They started with talking about understanding what your niche was and that you need to be selective about your content and your advertising to make sure that it fits with your niche. You can always re-brand yourself by changing up your tagline or your about me section along with your content.  You need to also make sure you don’t view the others within your niche as competition. Use each other as teams and work on projects together. You will learn and get ideas from within your niche and the interaction is key to building your blog and your reputation. To become a leader in your niche you do need to have a perceived authority. You also need to have credibility to pull off that authority status, but make sure you do it with humility.

The big thing about niche blogging is that you need to remain consistent within your niche. This was the hardest thing for me to deal with because I think I am in the niche of home decor but sometimes I like to post a recipe or do a frugal post. I am still trying to round out what I want this place to be on a go forward basis. A great starting place was this set of questions that The Nester went over. She and her sister Emily @ Chatting at the Sky came up with this list of questions to “Define your Bloggy Purpose.” I love it.

The Wizard of Ads
In this session, the focus was on how to make your site ad ready and decide what kind of ads you want to take. First, they stated you need to make sure you have a consistent posting schedule and that your content is relevant to the audience that comes to your blog. If the content is there, the traffic will be there. The second thing is that you need to clean up your site to make sure that advertisers would want to advertise there. You need to lose any sidebar widgets that don’t provide value. You also need to look at your blog theme and make sure it can support different types of ads. You will also need to make sure that your content doesn’t clash with your ads. Next, you need to know your stats and be able to speak to your influencer status.

The next thing they went over was the pros and cons of using an Ad Networks vs. going it “On your Own” with Private Sponsors.

The pros of Ad Networks is that you get a team of seasoned vets selling your site and managing the ads and creating different ways for you to earn money. Cons are that you may not have control over what gets advertised on your site, there are contracts that may prohibit you from doing reviews or hosting other ad networks, and there may be restrictions on your content and what you post (i.e. Ethics and Language clauses). Ad networks also take a cut of your revenue to pay for the management of the ads and they pay you after campaigns have completed and the company who ran them pays them (which can be up to 90 days out). They also may dictate where they run your ads on your site. You have to read the contract and FULLY understand what you are getting into. It is recommended that you get a lawyer to review with you.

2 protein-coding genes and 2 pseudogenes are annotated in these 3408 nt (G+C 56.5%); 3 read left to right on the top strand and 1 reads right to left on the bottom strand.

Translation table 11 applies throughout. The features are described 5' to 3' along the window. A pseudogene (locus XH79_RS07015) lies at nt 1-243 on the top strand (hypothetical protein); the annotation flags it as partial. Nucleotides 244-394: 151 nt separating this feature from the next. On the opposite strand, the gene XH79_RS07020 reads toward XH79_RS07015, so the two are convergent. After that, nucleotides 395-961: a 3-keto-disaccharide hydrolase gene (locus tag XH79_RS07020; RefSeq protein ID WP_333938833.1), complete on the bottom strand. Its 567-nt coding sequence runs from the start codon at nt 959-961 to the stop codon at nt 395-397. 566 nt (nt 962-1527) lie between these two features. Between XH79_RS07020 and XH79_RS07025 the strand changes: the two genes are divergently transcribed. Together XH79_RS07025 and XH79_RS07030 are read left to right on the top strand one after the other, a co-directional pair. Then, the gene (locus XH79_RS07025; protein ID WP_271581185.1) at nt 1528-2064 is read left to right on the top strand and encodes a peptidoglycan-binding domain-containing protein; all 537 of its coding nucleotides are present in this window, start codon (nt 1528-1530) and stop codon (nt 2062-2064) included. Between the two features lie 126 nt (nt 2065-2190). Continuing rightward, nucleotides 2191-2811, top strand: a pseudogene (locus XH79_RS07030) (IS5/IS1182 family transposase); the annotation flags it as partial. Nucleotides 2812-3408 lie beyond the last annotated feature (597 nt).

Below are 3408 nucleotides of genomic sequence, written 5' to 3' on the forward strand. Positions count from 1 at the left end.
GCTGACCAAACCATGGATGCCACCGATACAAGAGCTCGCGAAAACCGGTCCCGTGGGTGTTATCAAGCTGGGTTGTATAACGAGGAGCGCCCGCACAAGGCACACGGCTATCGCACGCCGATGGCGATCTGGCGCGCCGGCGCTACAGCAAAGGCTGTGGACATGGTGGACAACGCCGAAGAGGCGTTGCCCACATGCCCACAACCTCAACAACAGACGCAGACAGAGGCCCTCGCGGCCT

The pros of going it “on your own” are that you get total creative control of how and where the ads are placed and you are not locked in to contacts. The cons are that you normally have to go out and find these advertisers yourself, especially when you are new and not established. You have to take the time develop relationships to keep your customers renewing. You will also have to take the time to renew your spaces and invoice those customers for your ad space.

Phew … that took a lot out of me. But it was good to go back through and review my notes. I hope that this was helpful. Did you learn anything new?

9 frugal friends said ...

Kate Riley said... @ February 14, 2010 at 9:27 PM

Bravo to you my dear for summarizing the conference so well ! I thought the sessions were so so. Some were great, some just mediocre. Don't you think the socialization aspect was off the charts ? I loved that aspect. Thanks for summarizing the key points - you reminded me of a few things I'd forgotten already ! Hugs, Kate

Sarah Larsen said... @ February 14, 2010 at 10:12 PM

Thank you so much for sharing your notes! I'm going to bookmark this page so I can refer to it again. Kudos on your note taking!

Maria Killam said... @ February 14, 2010 at 11:09 PM

Excellent post, I'm going to tweet this next, thanks!! I need to go to a blogging convention. . .

Joey Lynn Resciniti said... @ February 15, 2010 at 7:01 AM

That was the best blog conference review I've read! Nice job! I've noticed a lot of blog posts ending with a question and I see you got into that advice right away - I might have to try that one and see if it gets more comments.

Jen@balancing beauty and bedlam said... @ February 15, 2010 at 8:37 AM

I missed a few of those sessions, so it was great to hear your take...(and yes, I laughed about you comment about our session...it was right after lunch, tummies were full and it was the last day when everyone was TIRED :) I agree. :)

Judy@grammyreads.com said... @ February 15, 2010 at 1:27 PM

Whoa, that' a blogful! I am going to need to reread it, but I learned a bunch! I didn't even know what blogging was a year ago. I use it as an extension of my website. I have some ads but nothing that produces. I have heard that it takes about four years to build the community needed to sustain a web enterprise. Good thing I have patience and income! Thanks for sharing your knowledge.

Jessica Jones, ATL Mom of 3 said... @ February 15, 2010 at 2:14 PM

have i mentioned how jealous i am that you went...because i STILL am! This post makes me think of 20 more questions lol!

Heather said... @ February 16, 2010 at 12:42 PM

What a great recap! Thank you so much for putting this together! Looks like an amazing weekend!!

Unknown said... @ February 16, 2010 at 10:52 PM

wonderful review, Jess. Especially since I had no idea what a blogging conference was.